Personalisation is the latest trend to go live on London’s lunch time eatery scene. Part tech-firm, part fast-casual dining chain Vita Mojo are at the forefront of this trend with their hyper-personalised health food concept. The model offers complete choice to customers over a range of healthy ingredients via an in-store app using pre-loaded tablets near the point of sale or via their delivery website. Customers are given a list of bases, proteins, sides and sauces and can pick as few or as many as they like. Sliding buttons allow for an increase or decrease in the amount of each element in a dish. As they move the sliders, users are shown exactly how many grams of fat, protein and carbohydrates they will end up with, along with the number of fruit and veg portions and overall calories. Allergens are also clearly outlined - a growing concern for consumers and operators alike. 

Looking forward to future competitors in the market, one of the most surprising up-and-comers in this space is the vending machine. The vending machine industry in the UK is often considered archaic – that’s if it’s considered at all. But that’s set to change as brands like Mother reinvent the industry through tech-led machines that help busy customers eat better. Mother’s machines are touchscreen, provide nutritional information and provide cashless payments alongside a convenient way to access nutritionally balanced snacks, drinks and food on the go.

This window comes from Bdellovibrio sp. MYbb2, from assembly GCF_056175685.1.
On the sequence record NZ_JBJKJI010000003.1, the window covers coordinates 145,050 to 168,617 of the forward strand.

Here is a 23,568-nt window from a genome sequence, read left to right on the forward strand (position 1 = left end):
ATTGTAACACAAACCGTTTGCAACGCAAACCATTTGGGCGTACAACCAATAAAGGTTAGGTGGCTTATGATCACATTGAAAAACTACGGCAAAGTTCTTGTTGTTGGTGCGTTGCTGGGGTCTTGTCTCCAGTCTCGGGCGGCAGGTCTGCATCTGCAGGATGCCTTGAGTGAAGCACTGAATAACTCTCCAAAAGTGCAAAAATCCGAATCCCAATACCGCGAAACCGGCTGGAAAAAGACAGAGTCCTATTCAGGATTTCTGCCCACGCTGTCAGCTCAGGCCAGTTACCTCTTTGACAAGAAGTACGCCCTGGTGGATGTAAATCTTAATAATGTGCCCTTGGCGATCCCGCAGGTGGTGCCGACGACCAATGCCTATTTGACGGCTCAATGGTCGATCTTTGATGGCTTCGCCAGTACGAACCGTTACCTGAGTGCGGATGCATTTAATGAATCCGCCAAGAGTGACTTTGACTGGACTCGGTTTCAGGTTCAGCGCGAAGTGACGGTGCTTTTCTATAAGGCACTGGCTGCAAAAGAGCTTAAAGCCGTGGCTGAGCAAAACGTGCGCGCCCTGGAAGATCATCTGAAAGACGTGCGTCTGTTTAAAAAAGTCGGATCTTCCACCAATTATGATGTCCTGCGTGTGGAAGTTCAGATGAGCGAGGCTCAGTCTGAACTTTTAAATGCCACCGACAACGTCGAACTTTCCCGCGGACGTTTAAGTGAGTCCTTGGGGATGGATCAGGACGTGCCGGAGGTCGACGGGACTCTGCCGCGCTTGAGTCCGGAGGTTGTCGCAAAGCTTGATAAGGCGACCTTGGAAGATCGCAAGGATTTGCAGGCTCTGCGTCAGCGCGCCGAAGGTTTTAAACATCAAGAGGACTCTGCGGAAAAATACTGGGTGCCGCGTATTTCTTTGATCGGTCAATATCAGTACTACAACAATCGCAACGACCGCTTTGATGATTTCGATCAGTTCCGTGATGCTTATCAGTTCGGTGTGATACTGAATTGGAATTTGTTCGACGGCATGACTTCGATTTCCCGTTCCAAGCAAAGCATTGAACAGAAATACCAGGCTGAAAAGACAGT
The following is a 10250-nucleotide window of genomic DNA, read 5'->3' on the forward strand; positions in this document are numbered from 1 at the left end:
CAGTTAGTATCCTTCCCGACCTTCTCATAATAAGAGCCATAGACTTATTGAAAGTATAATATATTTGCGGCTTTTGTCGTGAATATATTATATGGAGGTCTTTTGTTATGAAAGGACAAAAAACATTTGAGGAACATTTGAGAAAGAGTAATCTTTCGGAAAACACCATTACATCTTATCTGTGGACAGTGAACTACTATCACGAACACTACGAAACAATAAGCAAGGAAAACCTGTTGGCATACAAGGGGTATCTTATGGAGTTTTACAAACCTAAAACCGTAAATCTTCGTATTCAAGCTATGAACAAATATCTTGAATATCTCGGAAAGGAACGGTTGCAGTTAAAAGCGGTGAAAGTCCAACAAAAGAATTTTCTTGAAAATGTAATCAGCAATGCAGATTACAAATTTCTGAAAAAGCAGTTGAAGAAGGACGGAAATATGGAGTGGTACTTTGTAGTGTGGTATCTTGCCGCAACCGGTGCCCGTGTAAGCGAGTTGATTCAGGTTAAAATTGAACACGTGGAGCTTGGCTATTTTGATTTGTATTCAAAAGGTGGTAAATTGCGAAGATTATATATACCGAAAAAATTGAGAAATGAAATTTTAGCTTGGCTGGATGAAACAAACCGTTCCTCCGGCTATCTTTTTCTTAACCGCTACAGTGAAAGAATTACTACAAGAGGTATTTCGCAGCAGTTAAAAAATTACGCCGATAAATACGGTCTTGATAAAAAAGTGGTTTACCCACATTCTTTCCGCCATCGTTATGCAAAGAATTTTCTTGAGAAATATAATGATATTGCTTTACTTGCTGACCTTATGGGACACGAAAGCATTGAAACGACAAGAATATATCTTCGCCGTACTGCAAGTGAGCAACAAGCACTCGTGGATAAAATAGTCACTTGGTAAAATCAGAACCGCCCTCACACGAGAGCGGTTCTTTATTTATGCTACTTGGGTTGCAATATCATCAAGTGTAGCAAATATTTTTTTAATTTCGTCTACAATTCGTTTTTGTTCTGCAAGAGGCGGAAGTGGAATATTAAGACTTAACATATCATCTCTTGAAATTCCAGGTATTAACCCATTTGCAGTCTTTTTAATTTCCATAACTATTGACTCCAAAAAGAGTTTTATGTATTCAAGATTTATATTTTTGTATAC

As we see more competition from new players like Mother and Vita Mojo on the high street, expect to see heavy hitters come out in force as they strive to stay relevant by integrating food tech into their business models.  

Where does the future of food tech lie?  

Research and Markets predicts that the global food tech industry is expected to exceed $250 billion by 2022. Clearly this is a space ripe with opportunity, yet in the UK, food tech businesses are still fighting to make themselves heard and therefore relevant in the mainstream market place. Across the pond, US conglomerates have already adopted tech into their business models. In 2015, McDonald's invested in technology to provide self-service kiosks keeping their business efficient and relevant to the fast food market. Likewise, Starbucks, another US heavy hitter recently reported increased revenues of $2.65 billion, attributing most of the increase to their app-based rewards programme which now accounts for 40 per cent of their sales in US stores. 

Clearly these examples of early adoption by big name brands illustrate how tech can be integrated into businesses both seamlessly and with exceptional results. This month we saw what we anticipate being one of many acquisitions in the UK as app based corporate catering company City Pantry was bought by FTSE 100 firm Just Eat. Backing this trend YFood’s latest London Food Tech Week showcased a wealth of talent with businesses ready to provide tech-based solutions to busy consumer’s in the food and drink space. As the market continues to evolve and competition remains fierce, we expect to see a range of innovations come to market in the next few years. Our predictions for the next big trends include dynamic pricing (check out Wasteless) and machine learning innovations used to cut down food waste and protect restaurant margins (Shelf Engine).  

If this is something you would like to discuss further, please contact Ryan Broomfield.